The idea that osteopenia and osteoporosis are the sole result of a lack of calcium is likely terribly misguided. There are a host of minerals and nutrients that are required for the body to make bone properly; including magnesium, vitamin D, boron, strontium, vitamin K, and others. Calcium may be the one that you are least likely to be deficient in. But there are two other vital considerations that need to be addressed to properly and permanently treat or reverse bone loss. The first is weight-bearing exercise. It is through stressing the bones by lifting things that tells the body to make those bones stronger and more flexible. This is how you encourage bone building.
The second is how acidic the body is as a result of diet and other lifestyle factors. If the body is too acidic, the only choice is for the body to “borrow” minerals from the bones (a store of minerals) to buffer the excess acid. These three concerns are the reason why we have such a prevalence of loss of bone mass in this country – lack of bone building nutrients, lack of weight-bearing exercise and over-acidifying diets and lifestyles!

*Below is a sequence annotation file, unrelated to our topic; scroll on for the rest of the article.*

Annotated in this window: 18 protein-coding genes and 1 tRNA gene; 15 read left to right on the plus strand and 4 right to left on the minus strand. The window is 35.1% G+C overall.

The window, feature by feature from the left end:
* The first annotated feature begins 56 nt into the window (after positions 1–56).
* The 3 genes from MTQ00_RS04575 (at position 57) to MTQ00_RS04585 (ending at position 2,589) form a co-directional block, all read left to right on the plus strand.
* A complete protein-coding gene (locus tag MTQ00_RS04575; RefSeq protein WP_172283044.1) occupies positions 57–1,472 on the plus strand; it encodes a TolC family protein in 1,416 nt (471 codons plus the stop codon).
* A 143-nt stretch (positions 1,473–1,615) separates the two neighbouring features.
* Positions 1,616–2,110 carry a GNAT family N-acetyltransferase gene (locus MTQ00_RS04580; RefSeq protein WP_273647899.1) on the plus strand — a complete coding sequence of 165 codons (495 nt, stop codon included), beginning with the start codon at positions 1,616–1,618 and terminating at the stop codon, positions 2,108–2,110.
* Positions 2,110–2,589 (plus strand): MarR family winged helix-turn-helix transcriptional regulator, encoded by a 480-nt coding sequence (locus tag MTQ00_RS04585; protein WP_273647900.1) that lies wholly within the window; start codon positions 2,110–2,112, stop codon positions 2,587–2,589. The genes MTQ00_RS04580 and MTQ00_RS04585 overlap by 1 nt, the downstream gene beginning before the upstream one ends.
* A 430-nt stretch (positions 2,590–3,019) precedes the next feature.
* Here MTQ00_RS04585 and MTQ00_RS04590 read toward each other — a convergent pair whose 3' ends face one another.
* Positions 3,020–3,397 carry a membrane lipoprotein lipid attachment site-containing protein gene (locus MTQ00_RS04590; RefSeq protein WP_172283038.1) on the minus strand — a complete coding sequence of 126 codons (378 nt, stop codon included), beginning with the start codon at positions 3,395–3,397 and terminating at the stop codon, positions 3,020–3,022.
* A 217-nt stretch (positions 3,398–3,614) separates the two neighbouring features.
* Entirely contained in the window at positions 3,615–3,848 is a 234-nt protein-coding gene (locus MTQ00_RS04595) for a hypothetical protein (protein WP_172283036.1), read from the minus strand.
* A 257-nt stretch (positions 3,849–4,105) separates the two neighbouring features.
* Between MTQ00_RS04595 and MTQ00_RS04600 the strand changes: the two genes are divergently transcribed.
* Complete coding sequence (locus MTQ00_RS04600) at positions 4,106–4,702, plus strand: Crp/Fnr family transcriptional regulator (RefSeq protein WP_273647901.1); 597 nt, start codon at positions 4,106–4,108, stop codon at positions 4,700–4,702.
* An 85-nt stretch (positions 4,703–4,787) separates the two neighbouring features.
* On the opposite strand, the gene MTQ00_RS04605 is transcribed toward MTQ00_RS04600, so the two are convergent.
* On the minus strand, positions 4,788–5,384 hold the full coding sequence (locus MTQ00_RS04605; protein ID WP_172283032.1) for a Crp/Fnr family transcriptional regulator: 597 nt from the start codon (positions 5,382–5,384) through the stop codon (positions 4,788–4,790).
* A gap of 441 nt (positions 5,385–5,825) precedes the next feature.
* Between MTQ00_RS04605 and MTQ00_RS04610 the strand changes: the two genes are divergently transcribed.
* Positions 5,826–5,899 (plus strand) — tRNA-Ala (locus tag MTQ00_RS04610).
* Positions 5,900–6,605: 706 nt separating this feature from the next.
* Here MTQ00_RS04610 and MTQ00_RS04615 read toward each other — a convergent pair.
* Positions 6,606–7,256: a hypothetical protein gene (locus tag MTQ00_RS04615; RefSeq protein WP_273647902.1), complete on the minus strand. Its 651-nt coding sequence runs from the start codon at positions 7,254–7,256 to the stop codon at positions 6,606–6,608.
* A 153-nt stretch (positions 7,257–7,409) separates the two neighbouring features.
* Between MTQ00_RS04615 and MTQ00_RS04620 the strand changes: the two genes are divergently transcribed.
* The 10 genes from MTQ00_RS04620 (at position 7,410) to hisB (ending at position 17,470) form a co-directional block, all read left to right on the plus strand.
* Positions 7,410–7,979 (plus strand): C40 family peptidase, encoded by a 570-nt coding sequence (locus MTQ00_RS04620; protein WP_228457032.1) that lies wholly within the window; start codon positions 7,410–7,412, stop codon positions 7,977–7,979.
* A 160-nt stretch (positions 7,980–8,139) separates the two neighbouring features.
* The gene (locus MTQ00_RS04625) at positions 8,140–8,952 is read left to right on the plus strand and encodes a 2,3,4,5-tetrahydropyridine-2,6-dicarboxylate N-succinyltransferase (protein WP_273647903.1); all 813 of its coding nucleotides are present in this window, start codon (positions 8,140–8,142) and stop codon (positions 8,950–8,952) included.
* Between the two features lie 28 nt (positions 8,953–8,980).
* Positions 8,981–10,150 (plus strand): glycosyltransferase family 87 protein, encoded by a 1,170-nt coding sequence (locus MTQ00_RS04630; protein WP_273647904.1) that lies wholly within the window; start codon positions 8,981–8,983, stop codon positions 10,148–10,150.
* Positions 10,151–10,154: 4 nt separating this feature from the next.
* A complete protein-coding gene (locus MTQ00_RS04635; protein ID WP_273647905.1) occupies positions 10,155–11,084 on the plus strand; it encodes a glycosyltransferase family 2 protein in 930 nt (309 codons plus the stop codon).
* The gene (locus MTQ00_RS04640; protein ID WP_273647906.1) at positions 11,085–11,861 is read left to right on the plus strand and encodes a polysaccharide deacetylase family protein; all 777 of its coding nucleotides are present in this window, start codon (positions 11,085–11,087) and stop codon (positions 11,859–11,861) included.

The diet is one of the keys to preventing and treating decreased bone density… and it isn’t just about getting the minerals from the diet; it is also about how acidifying a person’s diet is, and making adjustments if necessary. Even though I feel that we should strive to get as many minerals and nutrients that we can from our diet, I think that most people with bone density concerns will need to supplement with a proper bone mineral formula. Of course, eating as many fresh fruits and vegetables is always a good idea, especially for someone with osteopenia or osteoporosis. Green leafy vegetables, in particular, offer minerals and vitamin K.